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Pneumonia in the Elderly

Story at-a-glance

  • Pneumonia in seniors is often asymptomatic, a result of their weakened immune response. One of the most dangerous strains for the elderly is streptococcus or pneumococcal bacteria, which accounts for 40,000 pneumonia deaths per year
  • Pneumonia in the elderly should not be taken lightly. Pneumonia caused by this bacteria strain can come on suddenly, and may lead to lung damage, bacteremia and meningitis

For healthy adults with no underlying illnesses, pneumonia is generally not a cause for alarm, as it can be treated appropriately. However, the same cannot be said for the elderly; in 2016 pneumonia was the eighth leading cause of mortality among seniors in the U.S.1 — 85 percent of all pneumonia deaths occur in persons aged 65 and older.2 But what makes elderly people more susceptible to this illness?

Why Do Seniors Become Susceptible to Pneumonia?

According to Dr. Joseph Mylotte, an internist and professor of medicine at the School of Medicine and Biomedical Sciences at the University of Buffalo, there are several reasons why seniors are more prone to pneumonia than younger populations. One reason is that they often suffer from debilitating and life-threatening conditions, such as heart disease, which make them more vulnerable to the infection.3

Elderly people also typically have a poor immune response, so their bodies do not tolerate infections as well as before.4 Pneumonia in seniors is often asymptomatic, a result of their weakened immune response.

For example, young people may develop and cough up sputum (mucus and saliva) when they have pneumonia — an unpleasant but healthy response, as it means the body is working naturally to clear up the lungs.

But the elderly tend to lose lung capacity as they age, making it difficult for them to cough productively. This causes the sputum to build up instead of being expelled.5 What’s more, elderly individuals are used to feeling sick more often, making them less likely to notice the symptoms.

The Dangers of Pneumonia in Seniors

Mylotte says that even if the infection is localized to the lung, the effects of pneumonia are widespread, and may cause life-threatening complications like kidney failure,  bacteremia (infection spreading to the bloodstream) and low blood pressure. The pus in the alveoli may also spread to implanted medical devices, such as a replaced valve or pacemaker.

There are numerous organisms that can cause pneumonia in the elderly, but the most common ones are bacteria or viruses. One of the most dangerous strains for the elderly is Streptococcus pneumoniae, which accounted for 36,000 pneumonia deaths in 2011.6 Pneumonia caused by this bacteria strain can come on suddenly, and may lead to lung damage, bacteremia and meningitis.

Certain factors can increase an elderly person’s risk for pneumonia. One is suffering from certain ailments, like diabetes,7 HIV,8 Parkinson’s disease9 or lung conditions like asthma,10 cystic fibrosis,11 bronchiectasis12 and COPD (chronic obstructive pulmonary disease).13 Other risk factors include:14,15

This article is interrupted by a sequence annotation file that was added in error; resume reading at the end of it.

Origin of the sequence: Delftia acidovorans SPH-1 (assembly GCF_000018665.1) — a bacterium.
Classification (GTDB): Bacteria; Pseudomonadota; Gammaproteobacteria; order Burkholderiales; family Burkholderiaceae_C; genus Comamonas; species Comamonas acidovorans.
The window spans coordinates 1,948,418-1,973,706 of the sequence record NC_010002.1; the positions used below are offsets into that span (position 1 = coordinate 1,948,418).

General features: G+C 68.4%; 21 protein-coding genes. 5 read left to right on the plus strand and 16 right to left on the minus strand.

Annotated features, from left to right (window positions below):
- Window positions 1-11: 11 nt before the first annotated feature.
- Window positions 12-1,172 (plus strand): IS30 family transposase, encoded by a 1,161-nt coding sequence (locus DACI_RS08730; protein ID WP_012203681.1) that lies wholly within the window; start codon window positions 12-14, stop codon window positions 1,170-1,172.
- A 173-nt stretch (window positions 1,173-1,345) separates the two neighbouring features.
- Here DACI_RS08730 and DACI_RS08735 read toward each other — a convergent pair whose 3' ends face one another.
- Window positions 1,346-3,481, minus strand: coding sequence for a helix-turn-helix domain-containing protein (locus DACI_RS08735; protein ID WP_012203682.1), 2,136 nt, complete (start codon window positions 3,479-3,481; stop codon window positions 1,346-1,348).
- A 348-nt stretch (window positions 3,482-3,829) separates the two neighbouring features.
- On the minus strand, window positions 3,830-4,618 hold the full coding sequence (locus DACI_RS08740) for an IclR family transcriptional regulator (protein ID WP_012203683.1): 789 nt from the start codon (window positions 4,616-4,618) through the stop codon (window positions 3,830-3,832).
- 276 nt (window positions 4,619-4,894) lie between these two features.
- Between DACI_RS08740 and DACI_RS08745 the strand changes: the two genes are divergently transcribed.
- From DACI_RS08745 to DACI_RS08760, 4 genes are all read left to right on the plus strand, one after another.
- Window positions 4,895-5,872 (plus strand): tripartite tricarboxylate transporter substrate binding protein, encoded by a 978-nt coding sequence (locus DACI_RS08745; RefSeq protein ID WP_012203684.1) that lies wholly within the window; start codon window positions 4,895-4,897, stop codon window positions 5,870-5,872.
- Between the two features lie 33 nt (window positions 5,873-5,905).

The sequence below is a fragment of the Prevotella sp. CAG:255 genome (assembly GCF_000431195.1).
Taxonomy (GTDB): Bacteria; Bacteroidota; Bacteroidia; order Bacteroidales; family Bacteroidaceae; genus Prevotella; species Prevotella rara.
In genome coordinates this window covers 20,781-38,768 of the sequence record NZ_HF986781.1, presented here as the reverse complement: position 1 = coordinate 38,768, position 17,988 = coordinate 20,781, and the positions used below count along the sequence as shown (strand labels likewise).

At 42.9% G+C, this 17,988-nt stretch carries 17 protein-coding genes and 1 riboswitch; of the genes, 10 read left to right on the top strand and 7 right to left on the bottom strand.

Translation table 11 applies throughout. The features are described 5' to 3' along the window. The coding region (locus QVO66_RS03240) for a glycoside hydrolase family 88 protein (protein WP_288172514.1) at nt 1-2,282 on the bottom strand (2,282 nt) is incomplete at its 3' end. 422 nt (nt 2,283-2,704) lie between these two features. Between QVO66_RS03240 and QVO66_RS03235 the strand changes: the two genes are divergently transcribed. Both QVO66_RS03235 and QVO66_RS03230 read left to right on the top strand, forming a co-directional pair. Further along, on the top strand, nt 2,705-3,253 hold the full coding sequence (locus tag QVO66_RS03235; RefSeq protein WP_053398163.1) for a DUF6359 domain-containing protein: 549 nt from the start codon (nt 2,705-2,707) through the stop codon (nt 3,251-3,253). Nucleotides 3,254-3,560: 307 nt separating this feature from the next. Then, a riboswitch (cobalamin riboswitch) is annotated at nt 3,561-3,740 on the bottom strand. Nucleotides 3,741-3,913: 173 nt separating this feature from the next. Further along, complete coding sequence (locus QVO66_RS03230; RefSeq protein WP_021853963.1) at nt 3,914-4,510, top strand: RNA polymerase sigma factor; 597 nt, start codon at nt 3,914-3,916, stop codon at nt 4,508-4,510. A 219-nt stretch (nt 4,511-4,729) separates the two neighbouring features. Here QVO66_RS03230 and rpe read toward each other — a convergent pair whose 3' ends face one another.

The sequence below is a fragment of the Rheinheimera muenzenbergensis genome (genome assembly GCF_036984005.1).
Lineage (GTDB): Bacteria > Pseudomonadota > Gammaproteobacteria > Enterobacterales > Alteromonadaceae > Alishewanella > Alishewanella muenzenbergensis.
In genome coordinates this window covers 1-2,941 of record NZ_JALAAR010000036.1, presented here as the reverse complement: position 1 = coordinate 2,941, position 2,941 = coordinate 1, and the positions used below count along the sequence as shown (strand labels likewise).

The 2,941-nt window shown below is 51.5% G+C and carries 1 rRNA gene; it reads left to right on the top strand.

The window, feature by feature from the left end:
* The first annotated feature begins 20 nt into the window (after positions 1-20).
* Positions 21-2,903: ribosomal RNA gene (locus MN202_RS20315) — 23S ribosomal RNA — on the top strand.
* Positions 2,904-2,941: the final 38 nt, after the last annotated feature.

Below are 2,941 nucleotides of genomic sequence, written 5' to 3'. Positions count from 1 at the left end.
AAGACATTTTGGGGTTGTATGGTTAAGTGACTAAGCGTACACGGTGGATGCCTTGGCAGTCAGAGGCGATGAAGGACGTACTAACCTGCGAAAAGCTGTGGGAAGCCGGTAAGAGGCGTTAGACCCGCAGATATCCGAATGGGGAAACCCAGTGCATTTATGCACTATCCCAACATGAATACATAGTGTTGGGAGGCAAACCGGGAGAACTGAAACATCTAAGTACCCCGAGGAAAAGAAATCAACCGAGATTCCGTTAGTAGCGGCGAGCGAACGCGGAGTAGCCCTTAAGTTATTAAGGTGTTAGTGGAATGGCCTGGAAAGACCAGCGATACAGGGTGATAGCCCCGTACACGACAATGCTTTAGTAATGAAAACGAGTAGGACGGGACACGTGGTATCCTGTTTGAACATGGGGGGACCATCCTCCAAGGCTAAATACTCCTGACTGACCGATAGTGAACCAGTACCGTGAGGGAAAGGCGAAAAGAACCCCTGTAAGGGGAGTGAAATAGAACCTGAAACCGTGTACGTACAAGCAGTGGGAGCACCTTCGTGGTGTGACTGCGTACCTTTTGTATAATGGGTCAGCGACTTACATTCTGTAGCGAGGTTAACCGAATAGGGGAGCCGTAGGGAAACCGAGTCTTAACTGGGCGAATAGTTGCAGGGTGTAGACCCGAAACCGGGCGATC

Alcoholism

Immunosuppression

Being over 70 years old

Staying in nursing homes

Liver or renal disease

Cancer

Pneumonia in the elderly should not be taken lightly because, again, it is deadly. In fact, the medical community considers it as severe as a heart attack. Treating pneumonia in elderly people is also tricky, as conventional medications (which can have unwanted side effects) for this illness can be difficult to administer, as the kidney and the liver’s ability to metabolize medications changes with old age.

Elderly individuals are also more sensitive to dosages and prone to effects such as stomach upset. Some seniors are also taking a cocktail of medications for other illnesses, which can interfere with or affect the way prescription drugs for pneumonia work.

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Pneumonia Causes

Pneumonia Symptoms

Pneumonia Treatment

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Pneumonia In Elderly

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Sources and References

  • 1 CDC Leading Causes of Death by Age, Table 20, 2017  
  • 2 American Lung Association November 2015
  • 3, 13 Periodontol 2000. 2007; 44: 164–177
  • 4 Aging health. 2009; 5(6): 763–774
  • 5 Clinical Microbiology and Infection, Volume 7, Issue 11, November 2001, Pages 581-588
  • 6, 15 Clinical Microbiology and Infection, Volume 20, May 2014
  • 7 J Geriatr Cardiol. 2013 Sep; 10(3): 267–271
  • 8 Curr Opin Infect Dis. 2005 Apr;18(2):165-70
  • 9 BMC Neurology, 2015, 15:104
  • 10 Am J Med. 1994 Apr;96(4):313-20
  • 11 Int J Mol Sci. 2017 Mar; 18(3): 503
  • 12 BMJ. 2007 Nov 24; 335(7629): 1089–1093
  • 14 Clinical Infectious Diseases, (2000) 31 (4): 1066-1078
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